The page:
HCA's creative argument is unconvincing. This distinction between reimbursement of interest expenses and reimbursement of an underlying loan has been rejected in North Clackamas Community Hospital v. Harris, 664 F.2d 701, 708 (9th Cir.1980), and the "economic equivalence" argument has been repudiated in the similar context of Medicare reimbursement for Hill-Burton Act expenses. Under the Hill-Burton Act, 42 U.S.C. § 291, et seq., hospitals are required to provide uncompensated care to indigent patients as the quid pro quo for the receipt of federal funds for hospital construction. Certain provider hospitals have attempted to charge their Hill-Burton costs to the Medicare program. In three of these cases, courts have rejected the providers' argument that the provision of free care is the economic equivalent of interest on a loan, and have consequently denied Medicare reimbursement for these costs. See, e.g., Catholic Medical Center v. New Hampshire-Vermont Hospitalization Service, Inc., 707 F.2d 7, 9-10 (1st Cir.1983); St. Mary of Nazareth Hospital Center v. Dept. of H. & H. Services, 698 F.2d 1337, 1340, 1345 (7th Cir.), cert. denied, 464 U.S. 830, 104 S. Ct. 107, 78 L. Ed. 2d 110 (1983); Metropolitan Medical Center and Extended Care Facility v. Harris, 693 F.2d 775, 781 (8th Cir.1982).
While these cases do not directly support the Secretary's decision in this case,
the Seventh Circuit's explanation for disallowing Hill-Burton costs also supports a finding that interest on overdue taxes is similarly not reimbursable. As the Seventh Circuit emphasized in upholding the constitutionality of an amendment to 42 U.S.C. § 1395x(v)(1)
to allow hospitals to use one federal program to fund their obligations under another in an attempt to "charge back" their excess costs to the government runs contrary to a reasonable reading of the [Hill-Burton and Medicare] Acts.
St. Mary of Nazareth Hospital Center, 698 F.2d at 1345.
In this case, the allowance of the interest expense would be equally unreasonable because it would require one federal program, Medicare, to underwrite the plaintiffs' obligation to a second federal entity, the Internal Revenue Service. This result would put the federal government in the position of making interest-free loans to providers of Medicare services. Absent some evidence of congressional support for this result, this conclusion should be rejected.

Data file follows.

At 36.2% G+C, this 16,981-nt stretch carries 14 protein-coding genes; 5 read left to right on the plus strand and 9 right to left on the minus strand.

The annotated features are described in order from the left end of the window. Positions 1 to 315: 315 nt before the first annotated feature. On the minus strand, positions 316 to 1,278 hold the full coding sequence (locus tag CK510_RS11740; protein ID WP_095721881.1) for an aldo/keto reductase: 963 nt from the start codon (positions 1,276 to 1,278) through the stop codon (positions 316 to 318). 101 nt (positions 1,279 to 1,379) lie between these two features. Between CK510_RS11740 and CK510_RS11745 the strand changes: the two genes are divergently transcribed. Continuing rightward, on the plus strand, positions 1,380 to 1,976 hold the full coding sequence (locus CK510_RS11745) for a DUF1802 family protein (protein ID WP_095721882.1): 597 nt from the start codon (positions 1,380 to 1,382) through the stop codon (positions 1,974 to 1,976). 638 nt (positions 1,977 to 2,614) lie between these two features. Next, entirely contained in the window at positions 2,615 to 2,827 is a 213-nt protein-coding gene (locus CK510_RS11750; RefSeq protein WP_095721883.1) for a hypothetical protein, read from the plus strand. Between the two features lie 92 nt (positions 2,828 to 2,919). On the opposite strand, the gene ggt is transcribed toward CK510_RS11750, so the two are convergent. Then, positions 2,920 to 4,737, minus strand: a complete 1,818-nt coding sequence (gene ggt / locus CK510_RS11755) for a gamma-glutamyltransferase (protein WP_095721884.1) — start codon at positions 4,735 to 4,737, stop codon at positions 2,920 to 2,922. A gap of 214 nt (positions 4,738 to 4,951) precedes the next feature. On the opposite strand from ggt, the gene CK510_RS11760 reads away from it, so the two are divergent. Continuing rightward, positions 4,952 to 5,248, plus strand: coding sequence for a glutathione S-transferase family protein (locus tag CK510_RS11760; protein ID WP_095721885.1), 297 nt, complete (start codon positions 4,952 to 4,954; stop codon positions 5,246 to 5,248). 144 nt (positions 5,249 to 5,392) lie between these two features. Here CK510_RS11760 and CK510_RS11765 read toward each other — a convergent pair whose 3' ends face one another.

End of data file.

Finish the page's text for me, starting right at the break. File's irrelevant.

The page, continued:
The plaintiffs also advance two other arguments in general support of their contention that the Secretary's decision should be reversed. HCA argues that disallowance of its interest costs improperly shifts Medicare costs to non-Medicare patients in violation of 42 U.S.C. § 1395x(v)(1)(A). This argument begs the question because the issue is whether a particular cost is within the parameters of "necessary costs of . . . covered services. . . ." Id. The statutory mandate "merely provides that reimbursable costs shall not be shifted to non-Medicare patients . . .", North Clackamas Community Hospital, 664 F.2d at 707 (emphasis added), it does not establish substantive guidelines for determining the question of reimbursement. Since the Secretary reasonably determined that interest on income taxes is not a reimbursable cost, her decision does not contravene the prohibition against cost-shifting.
Next, the plaintiffs argue that the Secretary improperly relied on PRM § 2122.2 in denying reimbursement, and her decision is therefore invalid. None of the reasons advanced by the plaintiffs supports this contention, and each is summarily rejected.
First, PRM § 2122.2 does not violate the procedural requirements of the APA. This issuance was designed to inform the public about the agency's construction of the Medicare statute, and is properly characterized as an "interpretive rule" within the meaning of 5 U.S.C. § 553(b)(A). As such, the agency was not required to promulgate § 2122.2 in conformity with the rulemaking requirements of the APA. Homan & Crimen, Inc. v. Harris, 626 F.2d 1201, 1210 (5th Cir.1980), cert. denied, 450 U.S. 975, 101 S. Ct. 1506, 67 L. Ed. 2d 809 (1981).
In a related argument, the plaintiffs allege that the agency followed the unusual procedure of amending PRM § 2122.2 by means of an "Action Note" in Revision No. 37 to the Manual, issued in May 1971. Plaintiffs also claim that fiscal intermediaries were not consulted prior to this amendment. Even if the plaintiffs could establish their allegations, these actions are not impermissible under the Medicare statute or regulations, and they do not rise to the level of arbitrary or capricious agency decision-making.
Second, PRM § 2122.2A is not internally inconsistent, or inconsistent with section 2122.1 of the Manual. Section 2122.2A provides in pertinent part that:
Certain taxes which are levied on providers are not allowable costs. These taxes are
A. Federal income and excess profit taxes, including any interest or penalties paid thereon. . . .